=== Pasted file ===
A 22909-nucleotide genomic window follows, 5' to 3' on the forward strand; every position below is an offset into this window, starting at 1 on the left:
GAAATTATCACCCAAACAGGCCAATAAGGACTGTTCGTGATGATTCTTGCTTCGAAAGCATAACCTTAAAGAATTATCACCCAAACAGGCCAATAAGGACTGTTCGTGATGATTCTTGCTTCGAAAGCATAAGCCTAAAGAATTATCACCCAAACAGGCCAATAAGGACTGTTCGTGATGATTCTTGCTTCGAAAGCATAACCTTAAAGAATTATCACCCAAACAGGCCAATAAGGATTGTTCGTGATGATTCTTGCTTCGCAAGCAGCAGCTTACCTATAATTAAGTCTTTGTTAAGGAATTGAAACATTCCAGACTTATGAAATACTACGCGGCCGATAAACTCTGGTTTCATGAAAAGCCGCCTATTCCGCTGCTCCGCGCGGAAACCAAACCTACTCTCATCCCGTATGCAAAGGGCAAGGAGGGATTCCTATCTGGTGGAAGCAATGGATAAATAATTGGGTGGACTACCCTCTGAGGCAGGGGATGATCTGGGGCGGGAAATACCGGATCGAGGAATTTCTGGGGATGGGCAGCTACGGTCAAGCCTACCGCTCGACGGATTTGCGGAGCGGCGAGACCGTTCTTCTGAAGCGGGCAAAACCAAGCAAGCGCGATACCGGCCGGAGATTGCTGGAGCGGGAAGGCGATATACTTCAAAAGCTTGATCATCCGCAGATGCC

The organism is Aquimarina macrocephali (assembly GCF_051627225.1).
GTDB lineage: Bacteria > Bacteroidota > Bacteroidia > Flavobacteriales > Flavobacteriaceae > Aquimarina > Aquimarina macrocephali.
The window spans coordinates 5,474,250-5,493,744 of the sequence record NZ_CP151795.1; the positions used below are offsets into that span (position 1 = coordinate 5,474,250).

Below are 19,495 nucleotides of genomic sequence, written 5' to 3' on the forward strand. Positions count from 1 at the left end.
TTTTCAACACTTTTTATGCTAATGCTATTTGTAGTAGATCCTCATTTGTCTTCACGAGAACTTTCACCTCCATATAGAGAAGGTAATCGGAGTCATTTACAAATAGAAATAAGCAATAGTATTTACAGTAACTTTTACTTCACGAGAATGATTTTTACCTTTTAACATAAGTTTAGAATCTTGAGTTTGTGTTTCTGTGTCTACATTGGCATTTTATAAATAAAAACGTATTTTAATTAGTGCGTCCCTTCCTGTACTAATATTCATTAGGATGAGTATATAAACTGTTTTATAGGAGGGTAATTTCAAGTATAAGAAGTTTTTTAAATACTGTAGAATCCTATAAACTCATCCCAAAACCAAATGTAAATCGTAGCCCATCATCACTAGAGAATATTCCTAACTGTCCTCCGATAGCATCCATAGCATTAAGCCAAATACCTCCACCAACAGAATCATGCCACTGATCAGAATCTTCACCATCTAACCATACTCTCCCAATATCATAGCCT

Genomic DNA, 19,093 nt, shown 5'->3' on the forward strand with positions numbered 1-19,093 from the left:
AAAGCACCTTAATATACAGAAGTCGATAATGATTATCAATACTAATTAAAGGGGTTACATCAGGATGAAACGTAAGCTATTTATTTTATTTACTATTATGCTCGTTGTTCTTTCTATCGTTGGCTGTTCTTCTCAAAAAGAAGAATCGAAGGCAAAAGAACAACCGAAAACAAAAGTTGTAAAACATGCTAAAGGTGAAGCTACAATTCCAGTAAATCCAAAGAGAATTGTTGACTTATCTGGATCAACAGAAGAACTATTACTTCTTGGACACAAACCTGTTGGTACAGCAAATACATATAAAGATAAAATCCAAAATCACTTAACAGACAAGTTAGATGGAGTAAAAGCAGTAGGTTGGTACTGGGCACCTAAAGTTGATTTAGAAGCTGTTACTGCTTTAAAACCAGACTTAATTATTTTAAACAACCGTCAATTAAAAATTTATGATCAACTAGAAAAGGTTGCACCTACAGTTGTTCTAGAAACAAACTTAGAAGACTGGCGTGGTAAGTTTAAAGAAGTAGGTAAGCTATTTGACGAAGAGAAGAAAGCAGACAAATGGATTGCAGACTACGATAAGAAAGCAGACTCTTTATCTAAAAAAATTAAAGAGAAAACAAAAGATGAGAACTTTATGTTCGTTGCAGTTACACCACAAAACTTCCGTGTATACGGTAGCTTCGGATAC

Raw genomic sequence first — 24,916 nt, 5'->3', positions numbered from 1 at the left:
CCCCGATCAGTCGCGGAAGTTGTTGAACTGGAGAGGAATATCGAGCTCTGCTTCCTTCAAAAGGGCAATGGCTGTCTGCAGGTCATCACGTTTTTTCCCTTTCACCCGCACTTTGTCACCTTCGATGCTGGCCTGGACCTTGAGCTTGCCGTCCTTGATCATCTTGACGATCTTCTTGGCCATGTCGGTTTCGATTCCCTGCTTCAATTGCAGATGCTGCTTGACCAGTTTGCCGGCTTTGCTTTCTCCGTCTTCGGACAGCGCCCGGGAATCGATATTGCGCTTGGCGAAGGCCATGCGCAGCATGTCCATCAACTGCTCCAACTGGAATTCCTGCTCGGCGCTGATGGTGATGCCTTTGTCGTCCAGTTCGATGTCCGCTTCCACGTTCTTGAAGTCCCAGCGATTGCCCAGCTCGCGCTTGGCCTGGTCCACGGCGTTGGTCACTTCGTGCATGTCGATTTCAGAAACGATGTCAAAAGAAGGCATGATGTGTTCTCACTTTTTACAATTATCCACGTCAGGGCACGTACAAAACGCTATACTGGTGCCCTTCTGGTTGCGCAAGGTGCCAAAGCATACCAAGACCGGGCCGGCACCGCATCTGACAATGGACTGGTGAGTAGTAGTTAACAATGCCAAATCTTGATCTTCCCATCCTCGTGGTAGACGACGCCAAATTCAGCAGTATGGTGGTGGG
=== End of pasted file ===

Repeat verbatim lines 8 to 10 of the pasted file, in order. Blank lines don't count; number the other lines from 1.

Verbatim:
Genomic DNA, 19,093 nt, shown 5'->3' on the forward strand with positions numbered 1-19,093 from the left:
AAAGCACCTTAATATACAGAAGTCGATAATGATTATCAATACTAATTAAAGGGGTTACATCAGGATGAAACGTAAGCTATTTATTTTATTTACTATTATGCTCGTTGTTCTTTCTATCGTTGGCTGTTCTTCTCAAAAAGAAGAATCGAAGGCAAAAGAACAACCGAAAACAAAAGTTGTAAAACATGCTAAAGGTGAAGCTACAATTCCAGTAAATCCAAAGAGAATTGTTGACTTATCTGGATCAACAGAAGAACTATTACTTCTTGGACACAAACCTGTTGGTACAGCAAATACATATAAAGATAAAATCCAAAATCACTTAACAGACAAGTTAGATGGAGTAAAAGCAGTAGGTTGGTACTGGGCACCTAAAGTTGATTTAGAAGCTGTTACTGCTTTAAAACCAGACTTAATTATTTTAAACAACCGTCAATTAAAAATTTATGATCAACTAGAAAAGGTTGCACCTACAGTTGTTCTAGAAACAAACTTAGAAGACTGGCGTGGTAAGTTTAAAGAAGTAGGTAAGCTATTTGACGAAGAGAAGAAAGCAGACAAATGGATTGCAGACTACGATAAGAAAGCAGACTCTTTATCTAAAAAAATTAAAGAGAAAACAAAAGATGAGAACTTTATGTTCGTTGCAGTTACACCACAAAACTTCCGTGTATACGGTAGCTTCGGATAC

Raw genomic sequence first — 24,916 nt, 5'->3', positions numbered from 1 at the left: